*   reduce safety and bushfire risks
*   reduce maintenance costs
*   improve amenity
*   support existing native vegetation communities
*   maintain the 'bushland campus' identity


Management of Sports Zone

Newcastle University Sport (NUsport) is charged with the development of sport and fitness through services, facilities and activities.  These facilities include The Forum, squash and tennis courts, rowing pavilion and sporting ovals. In relation to ovals management the UoN needs to maintain sufficient sports ovals at high standard and suitable for a range of intended uses.  Use of resources should be more environmentally sustainable, particularly water consumption for irrigation. To this end, the LMP provides recommendations for general oval maintenance, subsurface irrigation and the planting of shade trees along the oval perimeters.

Management of Bushland Zone

The Campus bushland habitat supports a significant amount of native flora and fauna species including four threatened fauna species. Vegetation communities consist of Spotted Gum-Ironbark Forest (dry forest variant and wet forest variant), Riparian Closed Forest and Freshwater Wetlands. In addition to its ecological value, the bushland areas contribute significantly to the amenity and character of the Campus.  However, these areas are also subject to weed invasion, clearing, littering, erosion and other degrading factors.  The LMP provides guidance on how to maintain the ecological integrity and amenity of bushland areas within the Campus, using best practice bush regeneration techniques. 

The LMP identifies ten bushland management zones with varying management requirements. Action Plans developed for each zone outline resource requirements, management time frames, cost estimates and bush regeneration strategies. The management of bushland relies strongly on the employment of a skilled bush regeneration team.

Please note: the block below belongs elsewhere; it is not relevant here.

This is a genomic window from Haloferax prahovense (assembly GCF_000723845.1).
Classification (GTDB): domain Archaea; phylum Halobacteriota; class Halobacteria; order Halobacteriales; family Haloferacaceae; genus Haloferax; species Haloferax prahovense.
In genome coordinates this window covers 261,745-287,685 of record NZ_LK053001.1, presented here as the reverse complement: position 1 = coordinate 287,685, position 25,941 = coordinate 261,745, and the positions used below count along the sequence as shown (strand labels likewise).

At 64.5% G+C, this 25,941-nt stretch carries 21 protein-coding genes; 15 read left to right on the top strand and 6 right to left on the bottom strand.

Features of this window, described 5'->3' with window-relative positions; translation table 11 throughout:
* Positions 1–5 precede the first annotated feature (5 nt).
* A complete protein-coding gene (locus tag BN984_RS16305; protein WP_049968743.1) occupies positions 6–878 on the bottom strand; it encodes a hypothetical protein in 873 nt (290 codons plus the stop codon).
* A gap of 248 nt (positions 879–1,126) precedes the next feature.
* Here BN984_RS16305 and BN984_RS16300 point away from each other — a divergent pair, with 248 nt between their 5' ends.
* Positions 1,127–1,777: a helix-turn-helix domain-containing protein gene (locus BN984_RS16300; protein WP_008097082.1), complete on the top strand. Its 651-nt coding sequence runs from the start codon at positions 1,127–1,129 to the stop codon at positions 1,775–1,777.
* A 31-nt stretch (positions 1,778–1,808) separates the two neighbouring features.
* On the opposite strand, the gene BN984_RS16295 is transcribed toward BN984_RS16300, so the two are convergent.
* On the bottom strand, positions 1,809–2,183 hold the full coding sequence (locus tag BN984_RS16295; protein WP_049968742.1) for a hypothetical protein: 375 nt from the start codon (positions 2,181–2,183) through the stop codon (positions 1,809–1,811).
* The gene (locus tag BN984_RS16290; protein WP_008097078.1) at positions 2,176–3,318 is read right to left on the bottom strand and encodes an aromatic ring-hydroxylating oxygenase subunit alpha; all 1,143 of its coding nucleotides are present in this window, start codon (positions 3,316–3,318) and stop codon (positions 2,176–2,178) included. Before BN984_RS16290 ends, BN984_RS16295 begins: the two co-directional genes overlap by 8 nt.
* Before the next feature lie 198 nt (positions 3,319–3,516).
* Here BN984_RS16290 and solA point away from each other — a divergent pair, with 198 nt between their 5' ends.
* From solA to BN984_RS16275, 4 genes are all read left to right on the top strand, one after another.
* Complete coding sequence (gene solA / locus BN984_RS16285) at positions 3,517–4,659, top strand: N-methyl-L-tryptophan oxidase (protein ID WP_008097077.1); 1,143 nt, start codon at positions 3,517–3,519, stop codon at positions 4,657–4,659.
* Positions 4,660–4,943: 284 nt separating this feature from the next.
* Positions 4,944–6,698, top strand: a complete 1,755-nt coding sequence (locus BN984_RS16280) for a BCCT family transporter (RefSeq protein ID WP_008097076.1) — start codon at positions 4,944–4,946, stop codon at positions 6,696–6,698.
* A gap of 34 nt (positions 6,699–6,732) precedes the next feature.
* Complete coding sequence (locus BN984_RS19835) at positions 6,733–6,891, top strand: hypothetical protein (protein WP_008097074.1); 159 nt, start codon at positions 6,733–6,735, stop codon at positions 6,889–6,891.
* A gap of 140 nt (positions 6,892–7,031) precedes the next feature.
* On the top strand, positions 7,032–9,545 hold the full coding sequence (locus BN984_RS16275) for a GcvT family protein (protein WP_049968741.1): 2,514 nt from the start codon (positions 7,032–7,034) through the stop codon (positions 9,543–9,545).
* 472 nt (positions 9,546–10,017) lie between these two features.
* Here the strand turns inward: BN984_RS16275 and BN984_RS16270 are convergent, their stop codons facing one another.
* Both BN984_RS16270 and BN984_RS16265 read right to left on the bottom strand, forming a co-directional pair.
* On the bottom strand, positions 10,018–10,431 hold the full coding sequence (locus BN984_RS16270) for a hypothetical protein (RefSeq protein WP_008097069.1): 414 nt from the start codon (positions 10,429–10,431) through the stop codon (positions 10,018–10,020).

Biodiversity Off-set Management

The LMP contains an off-setting strategy that provides a systematic and consistent method for mitigating and offsetting the biodiversity related impacts of the UoN's operations.

Biodiversity offsetting refers to actions taken outside a development area to compensate for the direct and indirect effects of that development on native vegetation and biodiversity.  Off-setting is a practical tool for decision makers allowing them to balance the relative environmental, social and economic merits of development proposals under the Environmental Planning & Assessment Act 1979.  If used strategically, off-setting can lead to the maintenance of environmental viability, an overall net improvement in environmental viability across a region, a net gain in vegetation cover and / or an additional level of security for vegetation that is currently not protected.